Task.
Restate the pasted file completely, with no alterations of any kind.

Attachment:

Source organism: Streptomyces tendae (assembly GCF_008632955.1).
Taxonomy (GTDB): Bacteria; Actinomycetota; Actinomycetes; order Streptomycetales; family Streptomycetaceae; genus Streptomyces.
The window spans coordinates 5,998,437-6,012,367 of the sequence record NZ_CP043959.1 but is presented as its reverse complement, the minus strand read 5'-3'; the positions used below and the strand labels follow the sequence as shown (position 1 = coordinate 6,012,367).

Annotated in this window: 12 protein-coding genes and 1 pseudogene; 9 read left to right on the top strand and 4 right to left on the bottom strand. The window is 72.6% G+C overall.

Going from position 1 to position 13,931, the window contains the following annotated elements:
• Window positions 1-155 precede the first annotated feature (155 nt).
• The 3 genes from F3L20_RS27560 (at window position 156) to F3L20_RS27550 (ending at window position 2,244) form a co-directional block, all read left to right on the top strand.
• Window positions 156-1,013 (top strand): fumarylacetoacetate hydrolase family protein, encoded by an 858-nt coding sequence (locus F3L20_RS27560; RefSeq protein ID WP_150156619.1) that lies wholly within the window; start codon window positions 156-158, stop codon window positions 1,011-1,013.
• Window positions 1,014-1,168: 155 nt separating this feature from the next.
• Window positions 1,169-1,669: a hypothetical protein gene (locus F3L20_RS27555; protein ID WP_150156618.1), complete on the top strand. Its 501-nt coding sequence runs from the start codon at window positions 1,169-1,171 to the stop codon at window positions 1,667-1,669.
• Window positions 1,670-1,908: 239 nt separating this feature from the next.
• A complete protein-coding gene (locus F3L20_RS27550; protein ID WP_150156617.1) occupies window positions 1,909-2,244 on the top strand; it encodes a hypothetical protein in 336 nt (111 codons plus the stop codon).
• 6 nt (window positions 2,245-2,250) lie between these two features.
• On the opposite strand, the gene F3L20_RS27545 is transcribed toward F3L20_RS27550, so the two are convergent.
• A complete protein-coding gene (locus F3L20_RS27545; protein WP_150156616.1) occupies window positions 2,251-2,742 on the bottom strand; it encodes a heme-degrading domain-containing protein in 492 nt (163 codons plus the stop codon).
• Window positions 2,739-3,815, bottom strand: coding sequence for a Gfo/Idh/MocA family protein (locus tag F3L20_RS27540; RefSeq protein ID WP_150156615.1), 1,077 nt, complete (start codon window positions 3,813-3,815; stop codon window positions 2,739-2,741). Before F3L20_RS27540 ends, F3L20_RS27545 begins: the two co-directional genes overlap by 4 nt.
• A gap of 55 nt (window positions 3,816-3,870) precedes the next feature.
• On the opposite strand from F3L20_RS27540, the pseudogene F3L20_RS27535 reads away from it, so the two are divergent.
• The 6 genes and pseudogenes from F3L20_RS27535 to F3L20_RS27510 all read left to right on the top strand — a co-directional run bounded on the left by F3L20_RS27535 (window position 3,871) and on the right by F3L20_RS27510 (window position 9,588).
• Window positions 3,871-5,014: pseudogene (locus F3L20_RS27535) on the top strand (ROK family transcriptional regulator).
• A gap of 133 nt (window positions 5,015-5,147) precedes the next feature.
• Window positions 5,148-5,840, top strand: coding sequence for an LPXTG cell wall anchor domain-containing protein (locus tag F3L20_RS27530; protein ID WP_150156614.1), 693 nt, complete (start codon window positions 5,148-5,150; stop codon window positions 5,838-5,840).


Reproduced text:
Source organism: Streptomyces tendae (assembly GCF_008632955.1).
Taxonomy (GTDB): Bacteria; Actinomycetota; Actinomycetes; order Streptomycetales; family Streptomycetaceae; genus Streptomyces.
The window spans coordinates 5,998,437-6,012,367 of the sequence record NZ_CP043959.1 but is presented as its reverse complement, the minus strand read 5'-3'; the positions used below and the strand labels follow the sequence as shown (position 1 = coordinate 6,012,367).

Annotated in this window: 12 protein-coding genes and 1 pseudogene; 9 read left to right on the top strand and 4 right to left on the bottom strand. The window is 72.6% G+C overall.

Going from position 1 to position 13,931, the window contains the following annotated elements:
• Window positions 1-155 precede the first annotated feature (155 nt).
• The 3 genes from F3L20_RS27560 (at window position 156) to F3L20_RS27550 (ending at window position 2,244) form a co-directional block, all read left to right on the top strand.
• Window positions 156-1,013 (top strand): fumarylacetoacetate hydrolase family protein, encoded by an 858-nt coding sequence (locus F3L20_RS27560; RefSeq protein ID WP_150156619.1) that lies wholly within the window; start codon window positions 156-158, stop codon window positions 1,011-1,013.
• Window positions 1,014-1,168: 155 nt separating this feature from the next.
• Window positions 1,169-1,669: a hypothetical protein gene (locus F3L20_RS27555; protein ID WP_150156618.1), complete on the top strand. Its 501-nt coding sequence runs from the start codon at window positions 1,169-1,171 to the stop codon at window positions 1,667-1,669.
• Window positions 1,670-1,908: 239 nt separating this feature from the next.
• A complete protein-coding gene (locus F3L20_RS27550; protein ID WP_150156617.1) occupies window positions 1,909-2,244 on the top strand; it encodes a hypothetical protein in 336 nt (111 codons plus the stop codon).
• 6 nt (window positions 2,245-2,250) lie between these two features.
• On the opposite strand, the gene F3L20_RS27545 is transcribed toward F3L20_RS27550, so the two are convergent.
• A complete protein-coding gene (locus F3L20_RS27545; protein WP_150156616.1) occupies window positions 2,251-2,742 on the bottom strand; it encodes a heme-degrading domain-containing protein in 492 nt (163 codons plus the stop codon).
• Window positions 2,739-3,815, bottom strand: coding sequence for a Gfo/Idh/MocA family protein (locus tag F3L20_RS27540; RefSeq protein ID WP_150156615.1), 1,077 nt, complete (start codon window positions 3,813-3,815; stop codon window positions 2,739-2,741). Before F3L20_RS27540 ends, F3L20_RS27545 begins: the two co-directional genes overlap by 4 nt.
• A gap of 55 nt (window positions 3,816-3,870) precedes the next feature.
• On the opposite strand from F3L20_RS27540, the pseudogene F3L20_RS27535 reads away from it, so the two are divergent.
• The 6 genes and pseudogenes from F3L20_RS27535 to F3L20_RS27510 all read left to right on the top strand — a co-directional run bounded on the left by F3L20_RS27535 (window position 3,871) and on the right by F3L20_RS27510 (window position 9,588).
• Window positions 3,871-5,014: pseudogene (locus F3L20_RS27535) on the top strand (ROK family transcriptional regulator).
• A gap of 133 nt (window positions 5,015-5,147) precedes the next feature.
• Window positions 5,148-5,840, top strand: coding sequence for an LPXTG cell wall anchor domain-containing protein (locus tag F3L20_RS27530; protein ID WP_150156614.1), 693 nt, complete (start codon window positions 5,148-5,150; stop codon window positions 5,838-5,840).